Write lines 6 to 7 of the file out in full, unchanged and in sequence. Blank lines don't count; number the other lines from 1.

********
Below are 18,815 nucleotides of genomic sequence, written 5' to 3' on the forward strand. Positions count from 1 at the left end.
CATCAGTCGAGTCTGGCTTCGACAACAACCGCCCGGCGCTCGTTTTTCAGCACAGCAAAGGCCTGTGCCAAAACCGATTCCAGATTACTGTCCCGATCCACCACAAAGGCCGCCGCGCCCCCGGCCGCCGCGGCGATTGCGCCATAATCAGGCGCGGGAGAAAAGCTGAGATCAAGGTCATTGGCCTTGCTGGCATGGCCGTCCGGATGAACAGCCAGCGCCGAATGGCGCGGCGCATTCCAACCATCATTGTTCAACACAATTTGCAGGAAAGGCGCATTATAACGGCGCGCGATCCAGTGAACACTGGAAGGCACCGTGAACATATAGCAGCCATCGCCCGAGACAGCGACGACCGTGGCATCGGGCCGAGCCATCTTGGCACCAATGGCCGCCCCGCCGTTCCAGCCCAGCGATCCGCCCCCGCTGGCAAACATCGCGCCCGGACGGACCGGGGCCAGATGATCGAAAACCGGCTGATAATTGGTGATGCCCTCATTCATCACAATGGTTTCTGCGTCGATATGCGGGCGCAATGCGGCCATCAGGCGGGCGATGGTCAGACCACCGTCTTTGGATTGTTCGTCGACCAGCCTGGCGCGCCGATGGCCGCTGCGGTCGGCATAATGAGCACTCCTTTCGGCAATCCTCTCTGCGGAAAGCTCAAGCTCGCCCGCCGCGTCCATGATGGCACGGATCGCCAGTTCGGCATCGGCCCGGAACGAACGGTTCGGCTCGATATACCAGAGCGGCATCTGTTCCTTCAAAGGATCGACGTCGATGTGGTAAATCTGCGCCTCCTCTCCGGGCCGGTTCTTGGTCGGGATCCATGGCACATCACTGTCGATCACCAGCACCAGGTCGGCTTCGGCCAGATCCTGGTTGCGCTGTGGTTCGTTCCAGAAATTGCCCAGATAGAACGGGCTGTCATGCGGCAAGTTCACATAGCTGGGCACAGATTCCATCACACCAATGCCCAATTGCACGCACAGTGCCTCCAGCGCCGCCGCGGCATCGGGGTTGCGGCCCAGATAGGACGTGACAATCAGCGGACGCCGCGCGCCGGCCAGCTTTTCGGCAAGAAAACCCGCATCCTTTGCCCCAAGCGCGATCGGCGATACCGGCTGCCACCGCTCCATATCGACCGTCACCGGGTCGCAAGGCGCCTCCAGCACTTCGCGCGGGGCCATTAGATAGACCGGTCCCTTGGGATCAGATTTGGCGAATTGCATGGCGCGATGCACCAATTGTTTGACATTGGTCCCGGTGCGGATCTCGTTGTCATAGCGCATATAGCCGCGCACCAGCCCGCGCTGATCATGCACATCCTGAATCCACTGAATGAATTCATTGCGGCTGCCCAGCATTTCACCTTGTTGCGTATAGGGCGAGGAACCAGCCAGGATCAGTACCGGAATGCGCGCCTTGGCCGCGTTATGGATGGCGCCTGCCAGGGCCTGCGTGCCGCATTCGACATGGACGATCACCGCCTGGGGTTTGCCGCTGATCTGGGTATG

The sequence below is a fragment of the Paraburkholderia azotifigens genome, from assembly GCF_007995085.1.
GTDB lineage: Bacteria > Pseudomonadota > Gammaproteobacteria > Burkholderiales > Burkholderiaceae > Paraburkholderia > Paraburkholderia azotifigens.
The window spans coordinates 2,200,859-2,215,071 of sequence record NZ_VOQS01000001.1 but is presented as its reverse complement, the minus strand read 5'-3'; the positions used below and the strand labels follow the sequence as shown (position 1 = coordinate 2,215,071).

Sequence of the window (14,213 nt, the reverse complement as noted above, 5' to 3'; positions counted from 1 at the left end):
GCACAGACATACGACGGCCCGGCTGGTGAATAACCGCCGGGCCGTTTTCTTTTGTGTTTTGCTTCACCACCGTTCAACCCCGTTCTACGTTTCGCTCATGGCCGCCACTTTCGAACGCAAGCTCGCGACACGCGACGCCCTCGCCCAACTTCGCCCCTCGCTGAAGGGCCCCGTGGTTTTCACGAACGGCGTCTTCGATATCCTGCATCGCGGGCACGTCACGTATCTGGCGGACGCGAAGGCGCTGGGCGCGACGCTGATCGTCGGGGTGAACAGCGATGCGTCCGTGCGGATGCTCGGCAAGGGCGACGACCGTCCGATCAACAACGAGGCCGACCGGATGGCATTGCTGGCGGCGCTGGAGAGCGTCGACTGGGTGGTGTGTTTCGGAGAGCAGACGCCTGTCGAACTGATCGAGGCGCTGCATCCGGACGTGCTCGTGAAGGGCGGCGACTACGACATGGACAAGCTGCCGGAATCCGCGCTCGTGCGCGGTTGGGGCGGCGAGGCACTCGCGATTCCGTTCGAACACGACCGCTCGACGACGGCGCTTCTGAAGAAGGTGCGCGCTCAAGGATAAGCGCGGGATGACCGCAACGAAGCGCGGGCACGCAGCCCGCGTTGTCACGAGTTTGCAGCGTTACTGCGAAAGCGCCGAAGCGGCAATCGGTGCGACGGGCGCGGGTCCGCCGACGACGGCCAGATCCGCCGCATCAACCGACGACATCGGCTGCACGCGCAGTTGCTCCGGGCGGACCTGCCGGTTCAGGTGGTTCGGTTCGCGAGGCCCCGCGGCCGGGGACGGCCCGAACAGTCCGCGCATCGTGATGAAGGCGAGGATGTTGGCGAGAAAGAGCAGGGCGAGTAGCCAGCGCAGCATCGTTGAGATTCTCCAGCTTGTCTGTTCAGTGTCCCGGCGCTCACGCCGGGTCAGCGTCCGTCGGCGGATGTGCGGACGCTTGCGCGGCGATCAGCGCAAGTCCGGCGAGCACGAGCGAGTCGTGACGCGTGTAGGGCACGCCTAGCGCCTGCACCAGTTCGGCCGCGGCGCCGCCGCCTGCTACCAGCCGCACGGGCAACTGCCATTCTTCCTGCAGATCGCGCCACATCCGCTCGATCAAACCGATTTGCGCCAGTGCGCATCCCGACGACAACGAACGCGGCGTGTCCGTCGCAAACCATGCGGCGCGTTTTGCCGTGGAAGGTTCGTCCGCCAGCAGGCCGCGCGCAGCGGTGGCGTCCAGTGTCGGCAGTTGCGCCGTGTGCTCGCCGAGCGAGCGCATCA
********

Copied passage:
Sequence of the window (14,213 nt, the reverse complement as noted above, 5' to 3'; positions counted from 1 at the left end):
GCACAGACATACGACGGCCCGGCTGGTGAATAACCGCCGGGCCGTTTTCTTTTGTGTTTTGCTTCACCACCGTTCAACCCCGTTCTACGTTTCGCTCATGGCCGCCACTTTCGAACGCAAGCTCGCGACACGCGACGCCCTCGCCCAACTTCGCCCCTCGCTGAAGGGCCCCGTGGTTTTCACGAACGGCGTCTTCGATATCCTGCATCGCGGGCACGTCACGTATCTGGCGGACGCGAAGGCGCTGGGCGCGACGCTGATCGTCGGGGTGAACAGCGATGCGTCCGTGCGGATGCTCGGCAAGGGCGACGACCGTCCGATCAACAACGAGGCCGACCGGATGGCATTGCTGGCGGCGCTGGAGAGCGTCGACTGGGTGGTGTGTTTCGGAGAGCAGACGCCTGTCGAACTGATCGAGGCGCTGCATCCGGACGTGCTCGTGAAGGGCGGCGACTACGACATGGACAAGCTGCCGGAATCCGCGCTCGTGCGCGGTTGGGGCGGCGAGGCACTCGCGATTCCGTTCGAACACGACCGCTCGACGACGGCGCTTCTGAAGAAGGTGCGCGCTCAAGGATAAGCGCGGGATGACCGCAACGAAGCGCGGGCACGCAGCCCGCGTTGTCACGAGTTTGCAGCGTTACTGCGAAAGCGCCGAAGCGGCAATCGGTGCGACGGGCGCGGGTCCGCCGACGACGGCCAGATCCGCCGCATCAACCGACGACATCGGCTGCACGCGCAGTTGCTCCGGGCGGACCTGCCGGTTCAGGTGGTTCGGTTCGCGAGGCCCCGCGGCCGGGGACGGCCCGAACAGTCCGCGCATCGTGATGAAGGCGAGGATGTTGGCGAGAAAGAGCAGGGCGAGTAGCCAGCGCAGCATCGTTGAGATTCTCCAGCTTGTCTGTTCAGTGTCCCGGCGCTCACGCCGGGTCAGCGTCCGTCGGCGGATGTGCGGACGCTTGCGCGGCGATCAGCGCAAGTCCGGCGAGCACGAGCGAGTCGTGACGCGTGTAGGGCACGCCTAGCGCCTGCACCAGTTCGGCCGCGGCGCCGCCGCCTGCTACCAGCCGCACGGGCAACTGCCATTCTTCCTGCAGATCGCGCCACATCCGCTCGATCAAACCGATTTGCGCCAGTGCGCATCCCGACGACAACGAACGCGGCGTGTCCGTCGCAAACCATGCGGCGCGTTTTGCCGTGGAAGGTTCGTCCGCCAGCAGGCCGCGCGCAGCGGTGGCGTCCAGTGTCGGCAGTTGCGCCGTGTGCTCGCCGAGCGAGCGCATCA